Honolulu city life
Honolulu is a community within a large city. This is how locals and visitors describe it altogether, after experiencing a metropolitan vibe, but without inconveniences such as traffic or agitation. The shopping, arts and cultural scene are some of the finest offerings that Honolulu has. Nightlife is spiced up by events that celebrate the signature hula dance and restaurants proudly offer products of local cuisine and beverages.
The history of Honolulu is visible through the Iolani Palace, the Kawaiahao Church, the artefacts from the Bishop Museum and the Hawaiian Mission Houses Historic Site and Archive. Meanwhile, the city’s beauty can be admired from the Aloha Tower and in monuments like the King Kamahameha I Statue or the Duke Kahanamoku Statue. The Hawaii Theatre is also a locally famous site. The farmers’ markets and the walls of Kaka’ako, covered in street art are two of the impressive points that emphasize Honolulu’s uniqueness.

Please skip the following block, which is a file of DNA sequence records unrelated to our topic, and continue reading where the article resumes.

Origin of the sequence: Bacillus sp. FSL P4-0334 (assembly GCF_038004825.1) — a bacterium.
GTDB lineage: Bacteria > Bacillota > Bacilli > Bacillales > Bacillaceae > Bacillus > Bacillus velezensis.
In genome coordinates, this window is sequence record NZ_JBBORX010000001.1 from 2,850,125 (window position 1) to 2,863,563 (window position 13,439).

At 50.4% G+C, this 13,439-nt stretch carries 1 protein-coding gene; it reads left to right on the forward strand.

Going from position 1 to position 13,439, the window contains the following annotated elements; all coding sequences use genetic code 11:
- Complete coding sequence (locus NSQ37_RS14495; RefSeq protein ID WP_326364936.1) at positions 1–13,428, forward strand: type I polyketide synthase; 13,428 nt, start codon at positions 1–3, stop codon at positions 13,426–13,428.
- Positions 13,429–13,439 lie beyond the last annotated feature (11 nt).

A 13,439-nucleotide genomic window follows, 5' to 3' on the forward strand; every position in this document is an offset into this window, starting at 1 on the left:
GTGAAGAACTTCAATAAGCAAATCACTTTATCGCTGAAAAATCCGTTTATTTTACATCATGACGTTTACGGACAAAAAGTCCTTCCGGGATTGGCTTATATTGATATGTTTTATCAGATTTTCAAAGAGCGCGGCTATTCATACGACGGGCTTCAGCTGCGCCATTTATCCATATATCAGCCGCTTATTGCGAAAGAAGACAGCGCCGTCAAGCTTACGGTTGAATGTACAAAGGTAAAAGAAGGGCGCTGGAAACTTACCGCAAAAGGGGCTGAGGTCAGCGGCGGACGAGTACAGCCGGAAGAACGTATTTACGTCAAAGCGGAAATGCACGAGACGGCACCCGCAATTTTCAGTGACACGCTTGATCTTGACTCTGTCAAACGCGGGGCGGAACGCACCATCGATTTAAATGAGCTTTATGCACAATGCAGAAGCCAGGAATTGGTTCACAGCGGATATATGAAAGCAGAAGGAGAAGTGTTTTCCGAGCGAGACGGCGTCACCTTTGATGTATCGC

Honolulu is home to 100 beaches, a record that a few cities in the world own and the birthplace of Nicole Kidman, Bette Midler and Barrack Obama.
International atmosphere in Honolulu
Due to the cultural mixture that Honolulu has, most of its inhabitants are Asian American, from ethnic groups such as Japanese, Filipinos, Chinese, Koreans, Vietnamese and others. A tiny percentage of the people are natives.
Honolulu is also highly visited by tourists, so the atmosphere is constantly diverse and locals are open to show foreigners their traditions, signature dance, cuisine and history. International students will feel welcome and will quickly learn that vacation and studies can interfere without disturbing each other.
Honolulu’s climate is mostly translated into one dry summer season with occasional rainfalls. Hurricanes may rarely appear. Average high temperatures are 27 - 32°C (80 - 90°F), while average lows are 18 - 24°C (65 - 75°F).